The Giant Weta Hits The Headlines of Science Magazine
The Weta looks like a version of our North American cricket, but with one huge difference; it’s the size of a large mouse. That may sound a bit alarming, but the Weta play huge roles in the local ecosystem, and with out them many problems arise.
After the dinosaurs went extinct, rodents and other mammals began exploding in population due to the lack of predators, filling the niche of decomposers and carnivores. However, New Zealand had split from the massive landmass some 15 billion years prior and only supported one species of mammal, a bat. Therefore the flightless creatures, like the Weta, were able to step up and fill in the decomposer and predator niches. They slowly expanded their ranges, there were arboreal, terrestrial, and subterranean species. The Weta played key ecosystem roles and were even responsible for seed dispersal.
When the first Polynesian ships arrived to colonize the island, they unintentionally brought over rats. The Rats quickly established and became predators of the Weta, drastically reducing their population and essentially replacing them on the food chain.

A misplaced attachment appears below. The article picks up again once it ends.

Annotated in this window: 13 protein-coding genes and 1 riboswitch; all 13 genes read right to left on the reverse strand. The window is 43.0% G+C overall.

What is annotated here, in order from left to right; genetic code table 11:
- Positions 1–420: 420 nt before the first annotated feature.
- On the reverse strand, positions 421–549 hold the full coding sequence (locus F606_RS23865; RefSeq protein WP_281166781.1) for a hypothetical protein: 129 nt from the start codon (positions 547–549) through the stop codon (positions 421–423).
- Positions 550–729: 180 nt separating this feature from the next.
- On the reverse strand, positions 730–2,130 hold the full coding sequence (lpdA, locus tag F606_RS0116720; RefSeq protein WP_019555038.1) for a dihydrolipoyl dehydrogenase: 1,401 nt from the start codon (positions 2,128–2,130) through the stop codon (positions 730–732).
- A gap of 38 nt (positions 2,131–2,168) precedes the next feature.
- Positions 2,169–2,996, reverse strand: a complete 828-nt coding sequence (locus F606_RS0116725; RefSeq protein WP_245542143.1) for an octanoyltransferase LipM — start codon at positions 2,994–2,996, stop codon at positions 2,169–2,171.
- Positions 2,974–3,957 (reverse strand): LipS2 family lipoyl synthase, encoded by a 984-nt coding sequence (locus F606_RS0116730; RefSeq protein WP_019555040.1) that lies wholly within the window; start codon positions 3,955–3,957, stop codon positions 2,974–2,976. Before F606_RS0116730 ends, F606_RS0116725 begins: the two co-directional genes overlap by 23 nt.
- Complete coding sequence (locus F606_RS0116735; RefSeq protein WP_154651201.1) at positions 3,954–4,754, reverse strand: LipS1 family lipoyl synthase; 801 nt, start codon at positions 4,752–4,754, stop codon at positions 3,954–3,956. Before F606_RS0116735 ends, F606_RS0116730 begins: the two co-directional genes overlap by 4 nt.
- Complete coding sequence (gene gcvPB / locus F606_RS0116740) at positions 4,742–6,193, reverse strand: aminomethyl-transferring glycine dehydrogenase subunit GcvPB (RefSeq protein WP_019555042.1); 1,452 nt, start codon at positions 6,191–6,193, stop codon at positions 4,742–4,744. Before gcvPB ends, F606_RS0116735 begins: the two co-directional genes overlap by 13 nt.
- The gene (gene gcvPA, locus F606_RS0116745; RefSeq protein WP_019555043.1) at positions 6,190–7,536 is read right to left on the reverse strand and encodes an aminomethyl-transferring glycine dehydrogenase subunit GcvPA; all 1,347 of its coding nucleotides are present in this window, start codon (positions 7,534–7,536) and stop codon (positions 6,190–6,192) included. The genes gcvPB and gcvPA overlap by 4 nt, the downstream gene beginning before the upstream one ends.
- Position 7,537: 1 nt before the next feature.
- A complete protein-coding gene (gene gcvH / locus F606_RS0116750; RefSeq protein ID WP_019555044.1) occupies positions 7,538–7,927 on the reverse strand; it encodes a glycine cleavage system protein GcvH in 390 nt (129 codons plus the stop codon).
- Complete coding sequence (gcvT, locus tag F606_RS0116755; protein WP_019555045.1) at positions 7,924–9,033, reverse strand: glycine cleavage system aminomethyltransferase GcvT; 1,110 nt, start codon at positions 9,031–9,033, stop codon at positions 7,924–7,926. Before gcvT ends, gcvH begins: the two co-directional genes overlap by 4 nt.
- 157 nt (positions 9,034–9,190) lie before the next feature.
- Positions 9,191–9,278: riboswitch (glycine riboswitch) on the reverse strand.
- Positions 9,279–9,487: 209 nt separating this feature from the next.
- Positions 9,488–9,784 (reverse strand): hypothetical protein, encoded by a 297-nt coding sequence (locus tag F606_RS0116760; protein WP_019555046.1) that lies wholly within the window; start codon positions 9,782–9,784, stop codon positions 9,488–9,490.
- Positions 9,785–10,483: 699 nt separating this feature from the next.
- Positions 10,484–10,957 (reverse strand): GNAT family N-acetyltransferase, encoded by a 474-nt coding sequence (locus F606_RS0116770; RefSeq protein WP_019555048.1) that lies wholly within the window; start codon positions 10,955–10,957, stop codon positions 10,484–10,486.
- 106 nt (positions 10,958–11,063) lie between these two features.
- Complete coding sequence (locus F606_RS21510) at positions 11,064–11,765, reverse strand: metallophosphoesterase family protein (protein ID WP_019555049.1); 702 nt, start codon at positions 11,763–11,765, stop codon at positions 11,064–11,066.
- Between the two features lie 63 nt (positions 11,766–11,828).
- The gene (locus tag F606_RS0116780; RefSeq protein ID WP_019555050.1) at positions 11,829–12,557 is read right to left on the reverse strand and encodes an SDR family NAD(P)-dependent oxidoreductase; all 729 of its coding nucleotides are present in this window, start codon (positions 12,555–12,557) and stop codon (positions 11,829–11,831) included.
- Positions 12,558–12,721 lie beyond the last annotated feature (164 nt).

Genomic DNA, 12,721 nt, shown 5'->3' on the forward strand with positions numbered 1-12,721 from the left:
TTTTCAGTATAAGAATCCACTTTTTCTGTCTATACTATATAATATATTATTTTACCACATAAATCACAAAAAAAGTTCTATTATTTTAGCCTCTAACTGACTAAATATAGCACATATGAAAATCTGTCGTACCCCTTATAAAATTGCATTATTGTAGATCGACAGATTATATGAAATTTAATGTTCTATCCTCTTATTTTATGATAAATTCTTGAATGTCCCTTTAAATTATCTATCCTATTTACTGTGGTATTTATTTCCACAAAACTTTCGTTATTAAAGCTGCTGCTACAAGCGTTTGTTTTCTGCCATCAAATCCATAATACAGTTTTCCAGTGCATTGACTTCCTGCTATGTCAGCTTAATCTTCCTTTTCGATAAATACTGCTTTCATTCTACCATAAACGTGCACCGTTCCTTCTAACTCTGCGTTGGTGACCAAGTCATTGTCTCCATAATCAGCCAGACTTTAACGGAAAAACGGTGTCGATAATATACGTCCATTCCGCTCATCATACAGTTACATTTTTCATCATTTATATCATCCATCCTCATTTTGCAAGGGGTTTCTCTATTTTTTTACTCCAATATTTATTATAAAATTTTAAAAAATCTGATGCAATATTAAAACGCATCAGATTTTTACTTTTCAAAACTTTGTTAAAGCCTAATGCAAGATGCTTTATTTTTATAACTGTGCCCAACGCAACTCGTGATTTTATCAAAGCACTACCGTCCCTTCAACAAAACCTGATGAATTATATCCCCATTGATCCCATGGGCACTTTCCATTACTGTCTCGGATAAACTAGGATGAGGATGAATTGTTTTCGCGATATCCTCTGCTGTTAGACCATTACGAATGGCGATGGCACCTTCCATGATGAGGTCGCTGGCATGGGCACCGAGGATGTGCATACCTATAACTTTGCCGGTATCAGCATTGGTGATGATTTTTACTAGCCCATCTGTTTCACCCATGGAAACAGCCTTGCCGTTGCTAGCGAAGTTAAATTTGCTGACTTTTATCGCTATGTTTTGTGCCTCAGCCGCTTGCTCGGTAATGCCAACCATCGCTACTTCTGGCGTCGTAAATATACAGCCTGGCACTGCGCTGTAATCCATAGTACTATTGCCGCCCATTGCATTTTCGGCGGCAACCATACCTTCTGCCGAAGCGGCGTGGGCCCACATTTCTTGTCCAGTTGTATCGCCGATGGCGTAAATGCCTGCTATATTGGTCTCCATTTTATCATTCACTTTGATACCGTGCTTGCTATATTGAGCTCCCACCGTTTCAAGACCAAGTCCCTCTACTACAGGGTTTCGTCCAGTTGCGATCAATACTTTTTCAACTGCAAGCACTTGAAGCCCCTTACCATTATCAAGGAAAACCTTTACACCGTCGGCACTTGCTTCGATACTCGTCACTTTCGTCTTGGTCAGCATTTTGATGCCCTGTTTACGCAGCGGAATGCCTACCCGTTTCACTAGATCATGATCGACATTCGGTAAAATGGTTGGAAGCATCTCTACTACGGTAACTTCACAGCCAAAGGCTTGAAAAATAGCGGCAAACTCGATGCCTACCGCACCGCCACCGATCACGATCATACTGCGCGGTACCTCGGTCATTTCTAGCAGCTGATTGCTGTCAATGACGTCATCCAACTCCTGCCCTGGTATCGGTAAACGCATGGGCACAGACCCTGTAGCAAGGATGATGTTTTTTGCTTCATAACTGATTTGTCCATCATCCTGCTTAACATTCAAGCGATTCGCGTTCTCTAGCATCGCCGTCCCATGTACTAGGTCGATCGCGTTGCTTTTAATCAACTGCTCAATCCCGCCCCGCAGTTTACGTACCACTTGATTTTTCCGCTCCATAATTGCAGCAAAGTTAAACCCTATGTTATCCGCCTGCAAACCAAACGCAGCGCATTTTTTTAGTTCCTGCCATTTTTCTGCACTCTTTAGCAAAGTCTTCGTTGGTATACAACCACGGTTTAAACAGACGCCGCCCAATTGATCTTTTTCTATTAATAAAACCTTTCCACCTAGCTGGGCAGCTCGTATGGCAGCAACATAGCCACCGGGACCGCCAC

They were thought to be extinct until 1962, a handful were found hiding in a thorny plant species. Since then researchers and conservationists have dedicated their lives to protecting and learning more about the Weta. In the 1990’s a preserve was fenced off and designated a sanctuary for the Weta. Individuals were also moved to isolated islands in hope of a population resurgence but alas still in the proximity of swimming mammals. Now, the sanctuary is fenced in and mammal proof but researchers are exploring new technologies to keep the Weta from crawling out.
Conservation and preservation for insects is a challenge because they do not offer the ‘cuteness’ factor that mammals do. Therefore finding the funding is rarely easy. Educational outreach programs help spread the word and ‘humanize’ insects and increase the public support of them.
For more information about the Weta and the conservation programs involved with them visit http://www.sciencemag.org/news/2017/06/saving-god-ugly-things-new-zealand-battles-bring-back-its-rodent-sized-insects